Journalism professor publishes findings of “Facebook vacations” study
Communication Research Reports, a scholarly journal of communications-based empirical articles, recently published the research of School of Journalism and Mass Communication (JMC) Assistant Professor Chance York.
York worked with California State Polytechnic University, Pomona, Assistant Professor Jason Turcotte, Ph.D., to discover why Facebook users take voluntary temporary leaves of absence from Facebook.
Initially inspired by a Pew research study stating 61 percent of all Facebook users reported temporary discontinuing using Facebook, York wanted to discover why the social media users behaved this way.
“I thought, ‘Why would anyone intentionally abandon an innovation such as Facebook, only to immediately re-adopt it? Why would anyone leave Facebook only to intentionally return to it later?’” York said.
York assumed people were leaving Facebook because they found its content “boring, dramatic, too political, or communication on Facebook was lackluster in some way.” For a majority of those who participated in the study, this was not the case.
“The reasons people gave for giving up Facebook for extended periods of time were unexpected,” York said. “The majority of users who reported temporarily leaving Facebook [32.58 percent] said they discontinued using the site because they viewed it as a burden on their time.”
Traditionally, scholars have shown that users discontinue innovations like Facebook when they're dissatisfied with the content or move on to other, better technologies. York and Turcotte's paper suggests existing theory, such as Diffusion of Innovations Theory, does not address temporary 'vacationing' from technologies “motivated by a time-based burden on one's cognitive or social resources.”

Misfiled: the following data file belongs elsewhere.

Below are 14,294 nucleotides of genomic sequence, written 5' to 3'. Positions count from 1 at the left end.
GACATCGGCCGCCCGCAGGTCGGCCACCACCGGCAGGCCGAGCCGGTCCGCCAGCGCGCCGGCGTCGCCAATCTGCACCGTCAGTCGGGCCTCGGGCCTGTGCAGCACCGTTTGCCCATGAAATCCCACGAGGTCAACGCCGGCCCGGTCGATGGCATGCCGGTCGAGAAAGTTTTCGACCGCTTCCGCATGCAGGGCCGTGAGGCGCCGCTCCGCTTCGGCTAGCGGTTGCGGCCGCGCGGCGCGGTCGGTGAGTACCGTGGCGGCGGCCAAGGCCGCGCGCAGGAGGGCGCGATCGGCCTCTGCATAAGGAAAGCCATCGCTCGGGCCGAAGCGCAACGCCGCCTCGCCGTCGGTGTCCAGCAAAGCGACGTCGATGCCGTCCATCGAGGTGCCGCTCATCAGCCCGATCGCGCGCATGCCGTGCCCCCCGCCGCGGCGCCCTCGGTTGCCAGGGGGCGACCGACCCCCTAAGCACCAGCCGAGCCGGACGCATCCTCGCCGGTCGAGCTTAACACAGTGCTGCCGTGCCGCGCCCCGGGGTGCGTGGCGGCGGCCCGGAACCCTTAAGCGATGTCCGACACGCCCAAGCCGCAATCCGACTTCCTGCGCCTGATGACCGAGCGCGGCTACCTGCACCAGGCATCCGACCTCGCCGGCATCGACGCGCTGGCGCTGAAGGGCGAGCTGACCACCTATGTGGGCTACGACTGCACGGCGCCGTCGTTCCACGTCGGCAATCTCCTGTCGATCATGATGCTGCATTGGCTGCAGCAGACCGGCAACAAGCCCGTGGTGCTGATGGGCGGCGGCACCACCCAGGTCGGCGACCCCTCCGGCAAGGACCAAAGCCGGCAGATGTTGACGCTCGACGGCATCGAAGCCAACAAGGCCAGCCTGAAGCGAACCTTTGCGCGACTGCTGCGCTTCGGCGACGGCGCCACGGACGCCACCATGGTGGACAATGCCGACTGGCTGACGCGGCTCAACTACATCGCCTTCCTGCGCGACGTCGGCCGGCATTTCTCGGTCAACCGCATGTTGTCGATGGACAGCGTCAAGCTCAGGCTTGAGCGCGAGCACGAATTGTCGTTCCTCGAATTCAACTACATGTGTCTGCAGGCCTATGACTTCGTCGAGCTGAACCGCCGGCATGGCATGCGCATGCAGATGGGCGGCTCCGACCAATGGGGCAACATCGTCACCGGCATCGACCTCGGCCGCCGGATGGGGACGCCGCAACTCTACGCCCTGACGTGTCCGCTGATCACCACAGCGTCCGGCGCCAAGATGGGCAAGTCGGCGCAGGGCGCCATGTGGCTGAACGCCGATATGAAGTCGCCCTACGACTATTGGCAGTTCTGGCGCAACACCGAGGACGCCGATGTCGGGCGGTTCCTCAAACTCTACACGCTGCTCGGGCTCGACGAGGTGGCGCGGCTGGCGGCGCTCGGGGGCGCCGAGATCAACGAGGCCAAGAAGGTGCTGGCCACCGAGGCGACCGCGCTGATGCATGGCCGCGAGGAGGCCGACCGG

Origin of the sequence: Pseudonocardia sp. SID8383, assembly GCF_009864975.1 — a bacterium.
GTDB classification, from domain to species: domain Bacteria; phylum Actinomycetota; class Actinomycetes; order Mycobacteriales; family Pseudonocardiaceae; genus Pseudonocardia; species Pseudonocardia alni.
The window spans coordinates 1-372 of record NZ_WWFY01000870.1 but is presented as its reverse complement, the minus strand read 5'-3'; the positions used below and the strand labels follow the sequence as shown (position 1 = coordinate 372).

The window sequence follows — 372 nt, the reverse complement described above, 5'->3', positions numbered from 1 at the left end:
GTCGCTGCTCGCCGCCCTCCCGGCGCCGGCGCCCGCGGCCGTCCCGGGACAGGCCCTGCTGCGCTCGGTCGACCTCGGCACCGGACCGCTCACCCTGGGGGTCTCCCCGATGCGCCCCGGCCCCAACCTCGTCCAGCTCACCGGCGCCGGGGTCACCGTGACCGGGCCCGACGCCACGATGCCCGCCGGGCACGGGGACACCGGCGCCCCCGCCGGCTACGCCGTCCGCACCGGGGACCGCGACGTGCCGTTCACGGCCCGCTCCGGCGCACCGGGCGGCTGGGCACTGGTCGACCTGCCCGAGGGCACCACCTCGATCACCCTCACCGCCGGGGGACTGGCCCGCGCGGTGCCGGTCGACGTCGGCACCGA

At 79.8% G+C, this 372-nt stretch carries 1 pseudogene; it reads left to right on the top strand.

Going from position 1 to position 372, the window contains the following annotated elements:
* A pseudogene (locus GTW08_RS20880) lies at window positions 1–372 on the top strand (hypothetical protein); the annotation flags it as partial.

“Bottom line: Most users temporarily leave Facebook because it's perceived as a time-based, information overload or social burden,” York said. “That's a pretty interesting finding to me, because I can't really think of another innovation that is temporarily abandoned because it is eating large amounts of a user's time. Maybe video games, but that's really it.”
York received his doctorate degree in mass communication from Louisiana State University in 2014. His research interests include political communication and media socialization; social media is only a secondary research interest, but he hopes to further explore it.
“This paper is really the first step in exploring this phenomenon,” York said. “I'd be interested to probe the content-based motivations people provide for why they give up Facebook […] I think it's intriguing.”
Read Professor York’s research here.